What was the use to tell Jim these warn’t real kings and dukes? It wouldn’t a done no good; and besides, it was just as I said; you couldn’t tell them from the real kind.
Then the duke he lets the curtain down, and bows to the people, and says the great tragedy will be performed only two nights more, on accounts of pressing London engagements, where the seats is all sold already for it in Drury Lane; and then he makes them another bow, and says if he has succeeded in pleasing them and instructing them, he will be deeply obleeged if they will mention it to their friends and get them to come and see it.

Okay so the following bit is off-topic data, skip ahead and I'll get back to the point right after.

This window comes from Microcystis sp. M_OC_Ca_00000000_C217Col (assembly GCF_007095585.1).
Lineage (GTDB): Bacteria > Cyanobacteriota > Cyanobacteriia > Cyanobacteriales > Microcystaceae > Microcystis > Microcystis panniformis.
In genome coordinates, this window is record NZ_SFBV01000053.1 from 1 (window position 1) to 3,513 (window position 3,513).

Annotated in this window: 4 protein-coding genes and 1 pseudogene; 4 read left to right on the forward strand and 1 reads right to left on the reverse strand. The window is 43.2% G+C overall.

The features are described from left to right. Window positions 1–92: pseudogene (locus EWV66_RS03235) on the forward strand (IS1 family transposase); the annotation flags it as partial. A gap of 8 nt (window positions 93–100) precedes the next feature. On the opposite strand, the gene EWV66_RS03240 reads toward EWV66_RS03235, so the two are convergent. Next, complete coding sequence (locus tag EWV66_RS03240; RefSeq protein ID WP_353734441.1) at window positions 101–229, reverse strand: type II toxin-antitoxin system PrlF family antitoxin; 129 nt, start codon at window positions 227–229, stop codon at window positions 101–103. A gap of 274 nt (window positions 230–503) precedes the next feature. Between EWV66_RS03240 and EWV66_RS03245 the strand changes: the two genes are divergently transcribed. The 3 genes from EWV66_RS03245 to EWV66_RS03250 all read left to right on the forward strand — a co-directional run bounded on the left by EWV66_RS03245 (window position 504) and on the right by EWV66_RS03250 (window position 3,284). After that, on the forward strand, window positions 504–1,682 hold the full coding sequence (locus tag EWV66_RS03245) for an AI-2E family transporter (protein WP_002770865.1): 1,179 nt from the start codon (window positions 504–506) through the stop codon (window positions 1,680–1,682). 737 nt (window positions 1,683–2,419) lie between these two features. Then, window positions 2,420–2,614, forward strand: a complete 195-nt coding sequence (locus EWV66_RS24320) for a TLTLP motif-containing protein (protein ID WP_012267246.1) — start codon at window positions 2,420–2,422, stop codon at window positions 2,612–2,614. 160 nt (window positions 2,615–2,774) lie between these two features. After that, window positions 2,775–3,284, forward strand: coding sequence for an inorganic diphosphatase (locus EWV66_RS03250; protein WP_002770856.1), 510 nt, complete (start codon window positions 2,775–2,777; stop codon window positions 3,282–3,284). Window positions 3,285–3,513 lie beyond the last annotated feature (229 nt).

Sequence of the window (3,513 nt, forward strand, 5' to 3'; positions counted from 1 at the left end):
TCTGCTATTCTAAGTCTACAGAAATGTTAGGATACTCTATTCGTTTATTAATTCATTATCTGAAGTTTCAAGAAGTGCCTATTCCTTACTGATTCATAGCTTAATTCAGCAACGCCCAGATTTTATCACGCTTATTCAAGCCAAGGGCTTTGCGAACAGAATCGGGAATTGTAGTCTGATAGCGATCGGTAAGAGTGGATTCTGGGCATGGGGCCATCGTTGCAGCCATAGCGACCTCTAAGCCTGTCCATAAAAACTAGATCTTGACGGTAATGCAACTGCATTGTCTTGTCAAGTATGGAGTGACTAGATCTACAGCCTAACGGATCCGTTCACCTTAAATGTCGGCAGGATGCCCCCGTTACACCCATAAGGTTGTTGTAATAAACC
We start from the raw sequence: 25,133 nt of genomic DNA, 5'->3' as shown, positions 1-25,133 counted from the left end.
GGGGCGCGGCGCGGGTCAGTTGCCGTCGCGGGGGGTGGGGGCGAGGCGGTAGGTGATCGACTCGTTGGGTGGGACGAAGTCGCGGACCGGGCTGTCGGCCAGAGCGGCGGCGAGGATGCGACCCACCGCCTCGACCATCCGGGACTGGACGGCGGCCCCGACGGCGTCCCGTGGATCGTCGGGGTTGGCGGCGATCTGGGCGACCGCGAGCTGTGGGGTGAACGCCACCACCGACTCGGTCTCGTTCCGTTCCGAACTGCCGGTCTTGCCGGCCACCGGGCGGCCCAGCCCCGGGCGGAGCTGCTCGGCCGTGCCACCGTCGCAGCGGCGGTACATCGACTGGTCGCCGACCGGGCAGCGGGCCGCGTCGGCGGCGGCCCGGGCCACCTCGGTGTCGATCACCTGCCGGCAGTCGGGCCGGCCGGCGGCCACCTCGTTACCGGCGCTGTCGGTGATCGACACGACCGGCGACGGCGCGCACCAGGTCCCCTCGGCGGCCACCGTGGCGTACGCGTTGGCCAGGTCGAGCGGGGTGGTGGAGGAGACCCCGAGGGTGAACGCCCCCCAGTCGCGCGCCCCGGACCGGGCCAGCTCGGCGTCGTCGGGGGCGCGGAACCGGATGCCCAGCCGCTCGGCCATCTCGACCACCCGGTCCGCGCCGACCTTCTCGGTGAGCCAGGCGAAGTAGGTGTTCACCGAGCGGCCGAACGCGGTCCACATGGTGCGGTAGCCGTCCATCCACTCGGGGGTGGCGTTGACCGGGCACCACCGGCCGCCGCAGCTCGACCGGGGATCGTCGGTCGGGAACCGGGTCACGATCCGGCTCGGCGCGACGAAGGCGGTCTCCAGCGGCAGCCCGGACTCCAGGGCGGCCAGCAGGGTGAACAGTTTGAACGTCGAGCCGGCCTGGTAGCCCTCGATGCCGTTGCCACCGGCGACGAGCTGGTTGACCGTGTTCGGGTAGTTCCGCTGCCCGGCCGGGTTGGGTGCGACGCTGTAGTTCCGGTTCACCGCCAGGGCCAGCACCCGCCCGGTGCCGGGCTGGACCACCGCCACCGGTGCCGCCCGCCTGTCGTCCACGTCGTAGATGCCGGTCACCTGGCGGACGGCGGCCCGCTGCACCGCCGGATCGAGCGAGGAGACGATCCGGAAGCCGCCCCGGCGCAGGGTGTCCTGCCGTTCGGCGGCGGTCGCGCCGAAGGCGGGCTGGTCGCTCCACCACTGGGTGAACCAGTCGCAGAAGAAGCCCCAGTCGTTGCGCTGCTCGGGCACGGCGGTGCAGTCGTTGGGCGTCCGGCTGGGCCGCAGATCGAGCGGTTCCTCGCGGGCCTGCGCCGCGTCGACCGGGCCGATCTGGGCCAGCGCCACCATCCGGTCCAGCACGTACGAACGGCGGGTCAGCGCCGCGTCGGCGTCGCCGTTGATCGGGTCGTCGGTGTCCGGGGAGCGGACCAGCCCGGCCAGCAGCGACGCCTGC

All I say is, kings is kings, and you got to make allowances. Take them all around, they’re a mighty ornery lot. It’s the way they’re raised.
[H]e took his theater paint and painted Jim’s face and hands and ears and neck all over a dead, dull, solid blue, like a man that’s been drownded nine days. Blamed if he warn’t the horriblest looking outrage I ever see. Then the duke took and wrote out a sign on a shingle so: Sick Arab — but harmless when not out of his head. And he nailed that shingle to a lath, and stood the lath up four or five foot in front of the wigwam. Jim was satisfied.